The Great Dictionary Caper by Judy Sierra & illustrated by Eric Comstock

Screenshot 2019-01-21 20.16.57.pngNoah Webster is back in the spotlight in this brightly colored picture book intended for older elementary students. The story is simple and loose.  Words were bored in the dictionary and decided to bunk off for a bit. On each spread (and sometimes each page) a particular type of word is showcased in multiples along with their label – synonyms, palindromes, action verbs and so on. Each word is given its own personality, usually suggestive of its meaning, through the use of cleverly added eyes, noses, and expressions.

screen shot 2019-01-21 at 8.38.01 pmTwo things stand out for me here. First, the art work is compelling. Though there is a limited (albeit BRIGHT) palette and simple line art throughout, the illustrations are not simplistic. Instead the book sets a very appropriate, fun-loving and zealous mood. Second, how brilliant is it that this book handles a subject that is usually so BORING? Who cares to memorize the definition of a conjunction? Instead, we are allowed to move on from telling children what words are to visually showing them what they are. When that happens, students get incredible insight along with a fun book to read.

This is a great book for about grades 2 and up. It might be difficult to do as a read aloud because the images of the words as a whole need to be seen to fully appreciate the meaning. Consider using a camera and projection device if you go that route. This would pair nicely with a low prep activity where students came up with their own escapee words to illustrate.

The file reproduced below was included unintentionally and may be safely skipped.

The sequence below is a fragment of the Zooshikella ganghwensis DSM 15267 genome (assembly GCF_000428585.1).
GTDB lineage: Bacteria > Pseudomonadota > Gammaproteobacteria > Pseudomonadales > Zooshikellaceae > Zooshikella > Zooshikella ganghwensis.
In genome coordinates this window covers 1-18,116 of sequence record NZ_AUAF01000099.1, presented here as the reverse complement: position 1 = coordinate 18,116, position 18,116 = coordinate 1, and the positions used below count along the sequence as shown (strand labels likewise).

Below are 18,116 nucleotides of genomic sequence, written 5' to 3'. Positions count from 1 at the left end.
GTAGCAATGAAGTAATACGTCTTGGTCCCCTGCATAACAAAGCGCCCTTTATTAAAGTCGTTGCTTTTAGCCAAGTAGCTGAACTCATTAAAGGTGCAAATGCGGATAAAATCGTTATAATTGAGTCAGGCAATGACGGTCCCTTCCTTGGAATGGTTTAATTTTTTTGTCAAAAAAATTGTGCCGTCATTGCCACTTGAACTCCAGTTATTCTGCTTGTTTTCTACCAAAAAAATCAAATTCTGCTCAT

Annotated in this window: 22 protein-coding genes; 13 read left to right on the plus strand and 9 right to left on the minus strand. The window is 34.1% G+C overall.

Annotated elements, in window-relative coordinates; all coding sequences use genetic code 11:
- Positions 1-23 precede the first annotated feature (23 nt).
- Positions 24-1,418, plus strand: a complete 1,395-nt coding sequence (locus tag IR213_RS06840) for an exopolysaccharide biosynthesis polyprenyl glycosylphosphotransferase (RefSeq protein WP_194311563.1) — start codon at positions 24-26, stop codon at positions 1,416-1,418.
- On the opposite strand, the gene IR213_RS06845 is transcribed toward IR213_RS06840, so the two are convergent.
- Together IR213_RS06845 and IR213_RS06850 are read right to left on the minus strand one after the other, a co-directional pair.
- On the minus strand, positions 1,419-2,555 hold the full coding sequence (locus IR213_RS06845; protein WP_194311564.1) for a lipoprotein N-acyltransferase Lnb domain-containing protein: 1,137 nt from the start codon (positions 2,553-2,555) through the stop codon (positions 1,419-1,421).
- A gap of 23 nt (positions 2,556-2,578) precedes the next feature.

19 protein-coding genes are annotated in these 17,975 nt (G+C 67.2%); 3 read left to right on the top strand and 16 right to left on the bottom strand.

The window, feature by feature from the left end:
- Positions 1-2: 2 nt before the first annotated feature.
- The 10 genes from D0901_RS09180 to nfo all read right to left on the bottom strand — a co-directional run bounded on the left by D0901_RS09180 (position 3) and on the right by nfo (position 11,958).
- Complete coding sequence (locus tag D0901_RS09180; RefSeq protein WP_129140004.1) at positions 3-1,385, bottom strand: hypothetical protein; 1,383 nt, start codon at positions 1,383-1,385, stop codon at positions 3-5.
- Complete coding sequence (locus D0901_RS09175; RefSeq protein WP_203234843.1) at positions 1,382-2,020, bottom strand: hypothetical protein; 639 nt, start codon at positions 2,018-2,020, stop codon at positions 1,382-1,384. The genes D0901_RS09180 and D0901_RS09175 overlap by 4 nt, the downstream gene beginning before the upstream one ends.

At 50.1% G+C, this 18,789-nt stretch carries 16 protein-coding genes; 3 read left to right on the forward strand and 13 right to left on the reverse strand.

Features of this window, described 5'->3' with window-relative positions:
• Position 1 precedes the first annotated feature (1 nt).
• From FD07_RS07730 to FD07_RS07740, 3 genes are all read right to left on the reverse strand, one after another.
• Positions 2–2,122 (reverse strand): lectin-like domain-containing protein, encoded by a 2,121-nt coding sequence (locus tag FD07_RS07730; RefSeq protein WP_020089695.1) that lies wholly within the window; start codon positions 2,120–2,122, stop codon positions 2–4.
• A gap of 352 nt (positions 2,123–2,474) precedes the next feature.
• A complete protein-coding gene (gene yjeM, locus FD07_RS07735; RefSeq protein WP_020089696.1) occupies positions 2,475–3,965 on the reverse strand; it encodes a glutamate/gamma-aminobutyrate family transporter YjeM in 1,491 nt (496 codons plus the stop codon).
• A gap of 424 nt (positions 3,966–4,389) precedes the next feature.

Lastly, I want to thank the Phoenix Public Library and the librarians there who keep up to date on new releases. I actually borrowed this book from my own library from over 8000miles away!  Thank you Phoenix Public eLibrary! I plan to put “The Great Dictionary Caper” on my “every library should have” list and I highly recommend its purchase for k-12 libraries.




In another installment of Kuhlmann’s Mouse series, our hero searches for what happened to his distant grandfather mouse – the apparent inventor of the light bulb. As ever, the art work is the standout. Detailed diagarams are interspersed with rich coloured paintings. The story itself has some jumps and starts. There is a kind of disconnect between the length of the text, its simplicity, and its willingness to skip over needed connections. With long stretches of text written in very simple terms, it is hard to define who would be reading this – a child themselves or parent to child – and even harder to know whether they would be confused or disappointed by the story arcs fit and starts. Let’s be clear, this book is purchased for the art. And for that alone it is worthy of a place in your library. But the book could be so much more with a revision that kept the target audience in mind. The book ends with some interesting discussion of who actually invented the Edison screw bulb and includes thoughtfully illustrated historical notes. Available October 2018 from Amazon here.